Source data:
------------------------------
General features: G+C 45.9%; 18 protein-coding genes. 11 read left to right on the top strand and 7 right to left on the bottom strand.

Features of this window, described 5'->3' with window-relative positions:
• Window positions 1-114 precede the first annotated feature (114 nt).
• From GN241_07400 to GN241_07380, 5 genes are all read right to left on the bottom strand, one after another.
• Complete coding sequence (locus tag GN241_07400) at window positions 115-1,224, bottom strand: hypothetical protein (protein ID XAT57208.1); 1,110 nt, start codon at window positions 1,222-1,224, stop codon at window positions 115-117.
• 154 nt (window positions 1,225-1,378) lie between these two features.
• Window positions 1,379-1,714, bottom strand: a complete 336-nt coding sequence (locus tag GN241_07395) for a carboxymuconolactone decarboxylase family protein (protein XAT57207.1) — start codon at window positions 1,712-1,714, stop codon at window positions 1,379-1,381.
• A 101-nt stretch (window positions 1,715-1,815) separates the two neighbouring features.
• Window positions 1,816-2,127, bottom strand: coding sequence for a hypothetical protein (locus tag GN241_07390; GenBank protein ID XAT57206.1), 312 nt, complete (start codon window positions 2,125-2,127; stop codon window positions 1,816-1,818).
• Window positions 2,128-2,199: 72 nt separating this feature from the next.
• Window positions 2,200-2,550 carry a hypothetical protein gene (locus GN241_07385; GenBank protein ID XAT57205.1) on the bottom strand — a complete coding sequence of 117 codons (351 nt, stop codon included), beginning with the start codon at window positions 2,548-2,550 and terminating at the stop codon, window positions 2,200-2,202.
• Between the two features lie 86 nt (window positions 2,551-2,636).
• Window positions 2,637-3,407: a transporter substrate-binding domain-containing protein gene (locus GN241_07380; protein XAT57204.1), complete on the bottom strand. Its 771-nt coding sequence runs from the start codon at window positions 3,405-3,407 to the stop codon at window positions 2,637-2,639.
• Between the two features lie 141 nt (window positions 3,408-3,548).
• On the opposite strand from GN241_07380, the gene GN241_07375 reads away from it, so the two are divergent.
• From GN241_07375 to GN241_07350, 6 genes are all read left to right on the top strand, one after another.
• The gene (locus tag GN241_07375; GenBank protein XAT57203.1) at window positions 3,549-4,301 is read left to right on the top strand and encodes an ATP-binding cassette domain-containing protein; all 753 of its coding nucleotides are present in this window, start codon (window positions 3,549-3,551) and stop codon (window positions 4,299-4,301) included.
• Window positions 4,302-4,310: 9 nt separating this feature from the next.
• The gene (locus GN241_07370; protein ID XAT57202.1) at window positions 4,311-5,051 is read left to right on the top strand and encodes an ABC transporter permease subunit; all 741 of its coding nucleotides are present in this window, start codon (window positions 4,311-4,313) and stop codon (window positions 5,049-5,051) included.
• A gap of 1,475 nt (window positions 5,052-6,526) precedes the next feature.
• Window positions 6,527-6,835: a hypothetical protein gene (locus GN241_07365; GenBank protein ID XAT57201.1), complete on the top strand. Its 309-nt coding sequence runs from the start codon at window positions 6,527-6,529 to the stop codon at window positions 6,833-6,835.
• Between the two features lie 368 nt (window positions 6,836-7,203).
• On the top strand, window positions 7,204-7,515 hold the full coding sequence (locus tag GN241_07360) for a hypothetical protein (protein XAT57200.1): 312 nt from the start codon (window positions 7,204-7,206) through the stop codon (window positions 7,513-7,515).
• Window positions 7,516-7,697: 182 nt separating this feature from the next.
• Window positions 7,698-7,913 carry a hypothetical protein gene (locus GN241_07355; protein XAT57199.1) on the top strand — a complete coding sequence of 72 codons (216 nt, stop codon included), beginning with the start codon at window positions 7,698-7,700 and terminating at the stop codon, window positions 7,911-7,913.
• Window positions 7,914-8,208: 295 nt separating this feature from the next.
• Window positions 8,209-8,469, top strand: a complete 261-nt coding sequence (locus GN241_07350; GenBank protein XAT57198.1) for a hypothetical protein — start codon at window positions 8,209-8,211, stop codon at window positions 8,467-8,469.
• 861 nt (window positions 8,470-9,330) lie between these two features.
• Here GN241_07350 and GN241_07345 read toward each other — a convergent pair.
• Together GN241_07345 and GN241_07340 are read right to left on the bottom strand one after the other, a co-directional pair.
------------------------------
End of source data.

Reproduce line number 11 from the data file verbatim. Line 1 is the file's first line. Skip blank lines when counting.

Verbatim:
• Window positions 2,200-2,550 carry a hypothetical protein gene (locus GN241_07385; GenBank protein ID XAT57205.1) on the bottom strand — a complete coding sequence of 117 codons (351 nt, stop codon included), beginning with the start codon at window positions 2,548-2,550 and terminating at the stop codon, window positions 2,200-2,202.